The Fatal Rift: Euronymous, Vikernes, and a Murder in Black Metal’s Realm

The night of Euronymous’s murder by Varg Vikernes marked a turning point, casting a long shadow over black metal. This event weaves a dark tapestry of artistic passion, ideological divide, and a fatal altercation.

An image featuring Norwegian black metal musicians Varg Vikernes and Euronymous. Varg, on the left, is wearing a Bathory t-shirt and has long dark hair, while Euronymous, on the right, sports long dark hair and a Venom t-shirt. The grainy photo has a dark, moody setting, reflecting the underground black metal scene of the early '90s.
Varg Vikernes and Euronymous
Key Takeaways
  • Euronymous and Varg Vikernes, members of the black metal band Mayhem, had a bitter rivalry that culminated in Vikernes murdering Euronymous on August 10, 1993.
  • The murder, involving over 20 stab wounds, occurred in Euronymous’s Oslo apartment, following a confrontation between the two.
  • Vikernes was convicted of Euronymous’s murder and other crimes in 1994, receiving a 21-year prison sentence, and was released on parole in 2009.

How Euronymous and Vikernes’ Alliance Turned Deadly

In the grim backdrop of Norway’s black metal scene, a bitter rivalry was simmering between two of its key figures: Euronymous and Vikernes. Their story, marked by ideological clashes and personal feuds, spiraled towards a tragic end on the night of August 10, 1993.

Initially, Euronymous and Vikernes, bandmates in Mayhem, shared a deep disdain for modern society. This shared viewpoint led them to not just make music together, but also participate in controversial acts like church burnings. However, this alliance crumbled over time due to growing differences and personal disputes.

The turning point in their relationship came with the suicide of Mayhem’s vocalist, Dead, in 1991. Euronymous’s response to this tragedy, particularly his handling of Dead’s psychiatric issues, was seen by many, including Vikernes, as exploitative and insensitive. This incident not only fueled tensions within the black metal community but also between Euronymous and Vikernes.

Adding to the strained relationship was a financial conflict. Vikernes accused Euronymous of owing him about $5,000 for his album released under Euronymous’ record label. This debt, which Vikernes claimed Euronymous used to settle his own debts, only heightened their animosity.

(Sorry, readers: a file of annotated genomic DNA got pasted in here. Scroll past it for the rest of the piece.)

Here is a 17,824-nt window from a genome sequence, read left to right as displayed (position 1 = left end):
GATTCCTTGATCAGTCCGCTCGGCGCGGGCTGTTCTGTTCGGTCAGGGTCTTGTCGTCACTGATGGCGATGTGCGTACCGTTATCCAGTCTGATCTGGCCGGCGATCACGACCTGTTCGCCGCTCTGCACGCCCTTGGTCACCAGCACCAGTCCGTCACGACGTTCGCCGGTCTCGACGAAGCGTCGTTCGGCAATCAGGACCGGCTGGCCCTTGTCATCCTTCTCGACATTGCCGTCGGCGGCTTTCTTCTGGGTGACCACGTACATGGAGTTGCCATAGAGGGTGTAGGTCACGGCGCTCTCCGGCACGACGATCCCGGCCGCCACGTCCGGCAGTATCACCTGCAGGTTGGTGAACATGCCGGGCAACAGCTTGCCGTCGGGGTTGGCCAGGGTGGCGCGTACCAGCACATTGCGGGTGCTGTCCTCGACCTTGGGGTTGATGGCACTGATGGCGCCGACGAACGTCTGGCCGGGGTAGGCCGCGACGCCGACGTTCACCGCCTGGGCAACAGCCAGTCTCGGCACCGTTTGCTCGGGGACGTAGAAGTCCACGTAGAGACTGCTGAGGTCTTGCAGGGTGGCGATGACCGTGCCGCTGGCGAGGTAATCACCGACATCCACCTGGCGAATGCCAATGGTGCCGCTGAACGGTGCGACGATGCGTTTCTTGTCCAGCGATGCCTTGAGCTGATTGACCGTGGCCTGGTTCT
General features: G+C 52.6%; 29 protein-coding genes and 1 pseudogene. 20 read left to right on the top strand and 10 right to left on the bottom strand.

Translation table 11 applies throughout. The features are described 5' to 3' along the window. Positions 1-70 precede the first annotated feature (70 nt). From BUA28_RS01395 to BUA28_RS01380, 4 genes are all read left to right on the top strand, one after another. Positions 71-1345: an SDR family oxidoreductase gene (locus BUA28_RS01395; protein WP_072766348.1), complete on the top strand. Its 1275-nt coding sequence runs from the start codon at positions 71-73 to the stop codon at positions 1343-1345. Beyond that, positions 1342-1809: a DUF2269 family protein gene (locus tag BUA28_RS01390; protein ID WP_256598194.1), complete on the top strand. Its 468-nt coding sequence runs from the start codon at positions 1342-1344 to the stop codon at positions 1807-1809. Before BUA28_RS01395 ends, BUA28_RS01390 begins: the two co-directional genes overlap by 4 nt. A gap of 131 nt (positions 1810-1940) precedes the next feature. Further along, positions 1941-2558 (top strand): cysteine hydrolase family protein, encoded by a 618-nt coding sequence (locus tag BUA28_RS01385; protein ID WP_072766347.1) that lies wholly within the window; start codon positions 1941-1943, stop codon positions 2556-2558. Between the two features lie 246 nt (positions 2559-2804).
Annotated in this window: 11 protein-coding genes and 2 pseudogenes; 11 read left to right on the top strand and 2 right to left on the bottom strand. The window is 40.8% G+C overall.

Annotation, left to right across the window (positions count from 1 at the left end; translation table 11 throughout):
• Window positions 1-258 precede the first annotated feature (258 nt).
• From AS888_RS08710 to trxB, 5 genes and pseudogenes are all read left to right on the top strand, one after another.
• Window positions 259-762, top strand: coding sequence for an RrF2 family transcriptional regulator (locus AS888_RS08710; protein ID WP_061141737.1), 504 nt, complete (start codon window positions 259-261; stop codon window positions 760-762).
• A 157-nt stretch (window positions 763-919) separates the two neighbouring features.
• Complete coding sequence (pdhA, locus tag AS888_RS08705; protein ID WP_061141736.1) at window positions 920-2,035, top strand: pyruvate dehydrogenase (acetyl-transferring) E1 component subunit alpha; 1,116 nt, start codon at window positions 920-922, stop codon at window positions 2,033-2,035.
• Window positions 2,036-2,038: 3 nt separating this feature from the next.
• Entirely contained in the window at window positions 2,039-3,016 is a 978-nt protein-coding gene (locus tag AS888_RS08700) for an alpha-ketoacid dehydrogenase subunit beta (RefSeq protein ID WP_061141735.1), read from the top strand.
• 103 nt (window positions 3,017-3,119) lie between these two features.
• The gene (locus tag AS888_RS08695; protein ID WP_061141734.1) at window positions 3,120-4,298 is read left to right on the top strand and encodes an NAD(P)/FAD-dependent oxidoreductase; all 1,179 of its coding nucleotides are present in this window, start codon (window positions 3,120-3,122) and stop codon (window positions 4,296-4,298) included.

The situation escalated when Vikernes, in a January 1993 interview with Bergens Tidende, admitted to church burnings and a murder. This bold declaration led to his arrest, and the ensuing police and media attention forced Euronymous to close his record shop, Helvete.

The final straw was Vikernes’ claim that Euronymous had plotted to torture and kill him, planning to capture the act on film. Vikernes asserted that he acted in self-defense during a physical confrontation, which ultimately led to Euronymous’ death.

The Night Euronymous Was Murdered

On August 10, 1993, a journey fraught with tension and dark intentions was set in motion by Varg Vikernes and Snorre Ruch, known as Blackthorn. This journey, originating from Bergen and destined for Euronymous’s apartment in Oslo, would etch a permanent, tragic mark on the history of black metal.

Vikernes and Blackthorn, driven by a motive to confront Euronymous, arrived at his Oslo residence at the dead of night, around 3 a.m. The initial greeting by Euronymous at his door was the calm before the storm. Moments later, a violent and fatal altercation erupted.

The chase led them down the stairs, where Vikernes relentlessly stabbed Euronymous, inflicting over 20 wounds.

Vikernes, wielding a knife, launched a vicious attack on Euronymous. The struggle was fierce, with Euronymous desperately attempting to flee. The chase led them down the stairs, where Vikernes relentlessly stabbed Euronymous, inflicting over 20 wounds, including two lethal blows to the head and neck. The brutality of the attack was unmistakable.

In the aftermath, Vikernes and Blackthorn hastily retreated to Bergen. Along the way, they stopped at a lake, where Vikernes discarded his blood-soaked clothes, perhaps in an attempt to erase the traces of his deed.

Vikernes later claimed self-defense, alleging that Euronymous had planned to torture and kill him, citing a threatening contract related to recording an album with Mayhem. He also pointed to Euronymous’s history of violent rhetoric and the presence of weapons in his apartment to justify his actions.